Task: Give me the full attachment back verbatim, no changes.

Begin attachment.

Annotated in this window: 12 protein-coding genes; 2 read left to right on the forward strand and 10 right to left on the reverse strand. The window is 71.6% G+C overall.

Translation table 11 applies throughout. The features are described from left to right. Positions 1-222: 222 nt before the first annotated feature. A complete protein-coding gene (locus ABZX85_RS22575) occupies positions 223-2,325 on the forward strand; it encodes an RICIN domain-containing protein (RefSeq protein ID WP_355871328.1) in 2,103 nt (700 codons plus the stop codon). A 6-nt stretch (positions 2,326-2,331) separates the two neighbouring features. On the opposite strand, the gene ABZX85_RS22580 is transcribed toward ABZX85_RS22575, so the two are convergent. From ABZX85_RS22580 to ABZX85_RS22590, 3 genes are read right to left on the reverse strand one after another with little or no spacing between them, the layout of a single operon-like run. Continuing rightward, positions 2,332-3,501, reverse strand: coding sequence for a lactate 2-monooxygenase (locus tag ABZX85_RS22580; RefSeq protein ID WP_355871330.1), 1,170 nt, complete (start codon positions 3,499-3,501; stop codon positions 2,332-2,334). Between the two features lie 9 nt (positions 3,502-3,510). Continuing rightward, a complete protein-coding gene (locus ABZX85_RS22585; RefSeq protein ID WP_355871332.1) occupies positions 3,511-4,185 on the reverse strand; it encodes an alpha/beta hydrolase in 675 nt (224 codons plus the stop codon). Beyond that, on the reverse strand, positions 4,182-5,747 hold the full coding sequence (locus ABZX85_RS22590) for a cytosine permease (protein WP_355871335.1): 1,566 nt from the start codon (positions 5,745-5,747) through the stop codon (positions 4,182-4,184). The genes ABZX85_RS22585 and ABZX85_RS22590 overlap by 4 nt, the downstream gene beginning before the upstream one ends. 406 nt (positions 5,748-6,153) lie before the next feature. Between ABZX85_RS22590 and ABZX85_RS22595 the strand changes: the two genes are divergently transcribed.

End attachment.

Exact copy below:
Annotated in this window: 12 protein-coding genes; 2 read left to right on the forward strand and 10 right to left on the reverse strand. The window is 71.6% G+C overall.

Translation table 11 applies throughout. The features are described from left to right. Positions 1-222: 222 nt before the first annotated feature. A complete protein-coding gene (locus ABZX85_RS22575) occupies positions 223-2,325 on the forward strand; it encodes an RICIN domain-containing protein (RefSeq protein ID WP_355871328.1) in 2,103 nt (700 codons plus the stop codon). A 6-nt stretch (positions 2,326-2,331) separates the two neighbouring features. On the opposite strand, the gene ABZX85_RS22580 is transcribed toward ABZX85_RS22575, so the two are convergent. From ABZX85_RS22580 to ABZX85_RS22590, 3 genes are read right to left on the reverse strand one after another with little or no spacing between them, the layout of a single operon-like run. Continuing rightward, positions 2,332-3,501, reverse strand: coding sequence for a lactate 2-monooxygenase (locus tag ABZX85_RS22580; RefSeq protein ID WP_355871330.1), 1,170 nt, complete (start codon positions 3,499-3,501; stop codon positions 2,332-2,334). Between the two features lie 9 nt (positions 3,502-3,510). Continuing rightward, a complete protein-coding gene (locus ABZX85_RS22585; RefSeq protein ID WP_355871332.1) occupies positions 3,511-4,185 on the reverse strand; it encodes an alpha/beta hydrolase in 675 nt (224 codons plus the stop codon). Beyond that, on the reverse strand, positions 4,182-5,747 hold the full coding sequence (locus ABZX85_RS22590) for a cytosine permease (protein WP_355871335.1): 1,566 nt from the start codon (positions 5,745-5,747) through the stop codon (positions 4,182-4,184). The genes ABZX85_RS22585 and ABZX85_RS22590 overlap by 4 nt, the downstream gene beginning before the upstream one ends. 406 nt (positions 5,748-6,153) lie before the next feature. Between ABZX85_RS22590 and ABZX85_RS22595 the strand changes: the two genes are divergently transcribed.